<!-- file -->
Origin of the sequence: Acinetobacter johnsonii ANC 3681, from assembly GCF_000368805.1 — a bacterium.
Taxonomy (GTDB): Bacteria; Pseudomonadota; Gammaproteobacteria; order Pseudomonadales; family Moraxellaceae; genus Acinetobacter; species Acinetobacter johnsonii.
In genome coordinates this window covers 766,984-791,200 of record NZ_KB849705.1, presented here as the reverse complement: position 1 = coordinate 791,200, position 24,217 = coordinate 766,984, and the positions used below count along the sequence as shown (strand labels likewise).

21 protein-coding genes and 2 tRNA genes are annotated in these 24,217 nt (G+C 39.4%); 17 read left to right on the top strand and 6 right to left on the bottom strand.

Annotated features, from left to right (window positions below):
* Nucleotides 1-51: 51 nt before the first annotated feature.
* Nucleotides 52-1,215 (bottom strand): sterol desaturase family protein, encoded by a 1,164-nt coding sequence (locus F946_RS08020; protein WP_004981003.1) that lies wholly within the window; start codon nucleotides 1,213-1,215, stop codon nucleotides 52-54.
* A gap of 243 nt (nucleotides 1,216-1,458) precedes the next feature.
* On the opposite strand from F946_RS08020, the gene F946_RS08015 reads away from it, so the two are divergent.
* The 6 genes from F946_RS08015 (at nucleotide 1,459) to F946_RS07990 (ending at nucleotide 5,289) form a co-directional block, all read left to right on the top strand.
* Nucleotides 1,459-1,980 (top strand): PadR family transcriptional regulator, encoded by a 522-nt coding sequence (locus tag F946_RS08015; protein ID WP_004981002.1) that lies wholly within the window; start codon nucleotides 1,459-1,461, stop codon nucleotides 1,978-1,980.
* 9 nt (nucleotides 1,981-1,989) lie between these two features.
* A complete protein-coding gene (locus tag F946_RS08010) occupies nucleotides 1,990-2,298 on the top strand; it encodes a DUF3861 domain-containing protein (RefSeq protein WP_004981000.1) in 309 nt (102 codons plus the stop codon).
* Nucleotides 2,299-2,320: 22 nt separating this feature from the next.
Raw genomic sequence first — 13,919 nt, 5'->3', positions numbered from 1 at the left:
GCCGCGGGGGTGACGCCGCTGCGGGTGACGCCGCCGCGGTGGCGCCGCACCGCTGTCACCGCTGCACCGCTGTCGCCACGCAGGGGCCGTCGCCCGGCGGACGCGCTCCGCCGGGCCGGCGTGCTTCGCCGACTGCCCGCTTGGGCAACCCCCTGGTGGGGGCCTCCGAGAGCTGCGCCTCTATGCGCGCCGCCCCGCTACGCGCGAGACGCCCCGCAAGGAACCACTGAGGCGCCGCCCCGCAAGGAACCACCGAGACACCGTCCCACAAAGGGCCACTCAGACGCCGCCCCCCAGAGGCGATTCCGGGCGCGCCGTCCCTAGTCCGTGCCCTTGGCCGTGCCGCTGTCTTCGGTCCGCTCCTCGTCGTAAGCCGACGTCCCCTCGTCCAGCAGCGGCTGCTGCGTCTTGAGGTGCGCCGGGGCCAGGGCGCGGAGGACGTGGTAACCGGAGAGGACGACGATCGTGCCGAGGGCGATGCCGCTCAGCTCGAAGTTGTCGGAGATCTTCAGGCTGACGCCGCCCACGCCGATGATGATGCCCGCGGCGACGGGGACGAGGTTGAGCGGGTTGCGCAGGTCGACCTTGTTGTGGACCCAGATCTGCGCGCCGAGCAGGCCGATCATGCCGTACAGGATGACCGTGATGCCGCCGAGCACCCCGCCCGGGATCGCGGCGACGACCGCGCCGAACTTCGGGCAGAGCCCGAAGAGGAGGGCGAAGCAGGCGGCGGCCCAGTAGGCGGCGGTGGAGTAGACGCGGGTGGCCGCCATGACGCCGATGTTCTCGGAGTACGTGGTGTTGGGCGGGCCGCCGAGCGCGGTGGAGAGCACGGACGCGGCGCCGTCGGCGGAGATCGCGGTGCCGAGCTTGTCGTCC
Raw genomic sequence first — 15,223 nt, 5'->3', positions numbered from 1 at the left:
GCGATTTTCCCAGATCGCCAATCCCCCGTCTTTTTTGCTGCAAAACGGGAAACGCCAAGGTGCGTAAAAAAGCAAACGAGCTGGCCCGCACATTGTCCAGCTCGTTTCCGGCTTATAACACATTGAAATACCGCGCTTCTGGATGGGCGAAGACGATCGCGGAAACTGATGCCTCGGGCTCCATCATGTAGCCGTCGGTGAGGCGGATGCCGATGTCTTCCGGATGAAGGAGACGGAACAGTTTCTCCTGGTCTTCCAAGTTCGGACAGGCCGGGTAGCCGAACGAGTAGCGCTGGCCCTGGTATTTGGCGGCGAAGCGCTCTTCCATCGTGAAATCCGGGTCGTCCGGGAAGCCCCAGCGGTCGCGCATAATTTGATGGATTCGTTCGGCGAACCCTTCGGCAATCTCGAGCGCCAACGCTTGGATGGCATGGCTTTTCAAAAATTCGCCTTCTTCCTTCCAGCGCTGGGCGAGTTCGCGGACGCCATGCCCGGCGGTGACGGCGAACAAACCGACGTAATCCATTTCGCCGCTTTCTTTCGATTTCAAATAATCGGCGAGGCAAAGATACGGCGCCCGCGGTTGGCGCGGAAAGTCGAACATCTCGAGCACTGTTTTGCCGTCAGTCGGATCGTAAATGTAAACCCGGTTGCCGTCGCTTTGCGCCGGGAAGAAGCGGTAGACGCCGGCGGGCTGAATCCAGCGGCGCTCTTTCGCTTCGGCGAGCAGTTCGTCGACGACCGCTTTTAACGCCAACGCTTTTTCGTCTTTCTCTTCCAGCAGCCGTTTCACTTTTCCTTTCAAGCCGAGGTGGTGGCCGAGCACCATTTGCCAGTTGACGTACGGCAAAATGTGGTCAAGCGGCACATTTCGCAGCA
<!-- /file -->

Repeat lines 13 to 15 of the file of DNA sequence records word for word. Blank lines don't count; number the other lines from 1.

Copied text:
* A complete protein-coding gene (locus tag F946_RS08010) occupies nucleotides 1,990-2,298 on the top strand; it encodes a DUF3861 domain-containing protein (RefSeq protein WP_004981000.1) in 309 nt (102 codons plus the stop codon).
* Nucleotides 2,299-2,320: 22 nt separating this feature from the next.
Raw genomic sequence first — 13,919 nt, 5'->3', positions numbered from 1 at the left: